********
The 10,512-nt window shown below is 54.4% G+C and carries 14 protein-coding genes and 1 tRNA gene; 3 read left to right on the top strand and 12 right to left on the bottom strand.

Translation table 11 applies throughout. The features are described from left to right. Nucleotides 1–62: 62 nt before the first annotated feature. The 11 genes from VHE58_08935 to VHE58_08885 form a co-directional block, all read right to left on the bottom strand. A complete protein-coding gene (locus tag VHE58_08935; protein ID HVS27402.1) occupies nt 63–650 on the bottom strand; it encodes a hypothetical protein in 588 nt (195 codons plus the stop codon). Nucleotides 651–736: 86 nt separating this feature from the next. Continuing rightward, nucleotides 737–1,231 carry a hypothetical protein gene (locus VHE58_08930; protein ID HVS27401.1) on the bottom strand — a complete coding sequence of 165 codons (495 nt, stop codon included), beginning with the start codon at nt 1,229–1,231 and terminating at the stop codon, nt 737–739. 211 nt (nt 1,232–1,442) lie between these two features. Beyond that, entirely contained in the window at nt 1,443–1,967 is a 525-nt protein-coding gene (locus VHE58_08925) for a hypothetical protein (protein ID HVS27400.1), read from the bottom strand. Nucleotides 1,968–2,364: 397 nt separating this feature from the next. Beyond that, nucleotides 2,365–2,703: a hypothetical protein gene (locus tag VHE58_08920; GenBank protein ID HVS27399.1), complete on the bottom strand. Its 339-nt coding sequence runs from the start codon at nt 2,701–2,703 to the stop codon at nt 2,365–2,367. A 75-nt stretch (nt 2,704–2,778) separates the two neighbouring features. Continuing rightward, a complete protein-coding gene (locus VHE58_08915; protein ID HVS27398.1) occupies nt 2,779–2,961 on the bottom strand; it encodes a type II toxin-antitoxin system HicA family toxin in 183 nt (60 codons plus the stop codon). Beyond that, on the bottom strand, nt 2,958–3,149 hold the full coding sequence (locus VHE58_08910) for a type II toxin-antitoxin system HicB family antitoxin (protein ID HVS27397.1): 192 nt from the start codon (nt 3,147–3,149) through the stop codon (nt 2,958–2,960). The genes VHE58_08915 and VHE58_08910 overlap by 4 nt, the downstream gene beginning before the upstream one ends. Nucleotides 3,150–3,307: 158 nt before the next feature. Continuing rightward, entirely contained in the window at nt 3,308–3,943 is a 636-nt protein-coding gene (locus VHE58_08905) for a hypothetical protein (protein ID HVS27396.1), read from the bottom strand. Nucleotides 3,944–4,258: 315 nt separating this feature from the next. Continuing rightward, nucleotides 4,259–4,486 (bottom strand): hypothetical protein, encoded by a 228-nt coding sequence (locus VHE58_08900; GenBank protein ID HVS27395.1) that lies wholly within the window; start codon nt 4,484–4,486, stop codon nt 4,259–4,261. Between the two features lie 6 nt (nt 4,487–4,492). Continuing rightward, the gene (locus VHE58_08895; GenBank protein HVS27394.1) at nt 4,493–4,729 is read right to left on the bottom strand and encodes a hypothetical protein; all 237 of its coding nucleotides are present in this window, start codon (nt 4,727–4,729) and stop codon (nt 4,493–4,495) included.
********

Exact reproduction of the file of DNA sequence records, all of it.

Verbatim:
The 10,512-nt window shown below is 54.4% G+C and carries 14 protein-coding genes and 1 tRNA gene; 3 read left to right on the top strand and 12 right to left on the bottom strand.

Translation table 11 applies throughout. The features are described from left to right. Nucleotides 1–62: 62 nt before the first annotated feature. The 11 genes from VHE58_08935 to VHE58_08885 form a co-directional block, all read right to left on the bottom strand. A complete protein-coding gene (locus tag VHE58_08935; protein ID HVS27402.1) occupies nt 63–650 on the bottom strand; it encodes a hypothetical protein in 588 nt (195 codons plus the stop codon). Nucleotides 651–736: 86 nt separating this feature from the next. Continuing rightward, nucleotides 737–1,231 carry a hypothetical protein gene (locus VHE58_08930; protein ID HVS27401.1) on the bottom strand — a complete coding sequence of 165 codons (495 nt, stop codon included), beginning with the start codon at nt 1,229–1,231 and terminating at the stop codon, nt 737–739. 211 nt (nt 1,232–1,442) lie between these two features. Beyond that, entirely contained in the window at nt 1,443–1,967 is a 525-nt protein-coding gene (locus VHE58_08925) for a hypothetical protein (protein ID HVS27400.1), read from the bottom strand. Nucleotides 1,968–2,364: 397 nt separating this feature from the next. Beyond that, nucleotides 2,365–2,703: a hypothetical protein gene (locus tag VHE58_08920; GenBank protein ID HVS27399.1), complete on the bottom strand. Its 339-nt coding sequence runs from the start codon at nt 2,701–2,703 to the stop codon at nt 2,365–2,367. A 75-nt stretch (nt 2,704–2,778) separates the two neighbouring features. Continuing rightward, a complete protein-coding gene (locus VHE58_08915; protein ID HVS27398.1) occupies nt 2,779–2,961 on the bottom strand; it encodes a type II toxin-antitoxin system HicA family toxin in 183 nt (60 codons plus the stop codon). Beyond that, on the bottom strand, nt 2,958–3,149 hold the full coding sequence (locus VHE58_08910) for a type II toxin-antitoxin system HicB family antitoxin (protein ID HVS27397.1): 192 nt from the start codon (nt 3,147–3,149) through the stop codon (nt 2,958–2,960). The genes VHE58_08915 and VHE58_08910 overlap by 4 nt, the downstream gene beginning before the upstream one ends. Nucleotides 3,150–3,307: 158 nt before the next feature. Continuing rightward, entirely contained in the window at nt 3,308–3,943 is a 636-nt protein-coding gene (locus VHE58_08905) for a hypothetical protein (protein ID HVS27396.1), read from the bottom strand. Nucleotides 3,944–4,258: 315 nt separating this feature from the next. Continuing rightward, nucleotides 4,259–4,486 (bottom strand): hypothetical protein, encoded by a 228-nt coding sequence (locus VHE58_08900; GenBank protein ID HVS27395.1) that lies wholly within the window; start codon nt 4,484–4,486, stop codon nt 4,259–4,261. Between the two features lie 6 nt (nt 4,487–4,492). Continuing rightward, the gene (locus VHE58_08895; GenBank protein HVS27394.1) at nt 4,493–4,729 is read right to left on the bottom strand and encodes a hypothetical protein; all 237 of its coding nucleotides are present in this window, start codon (nt 4,727–4,729) and stop codon (nt 4,493–4,495) included.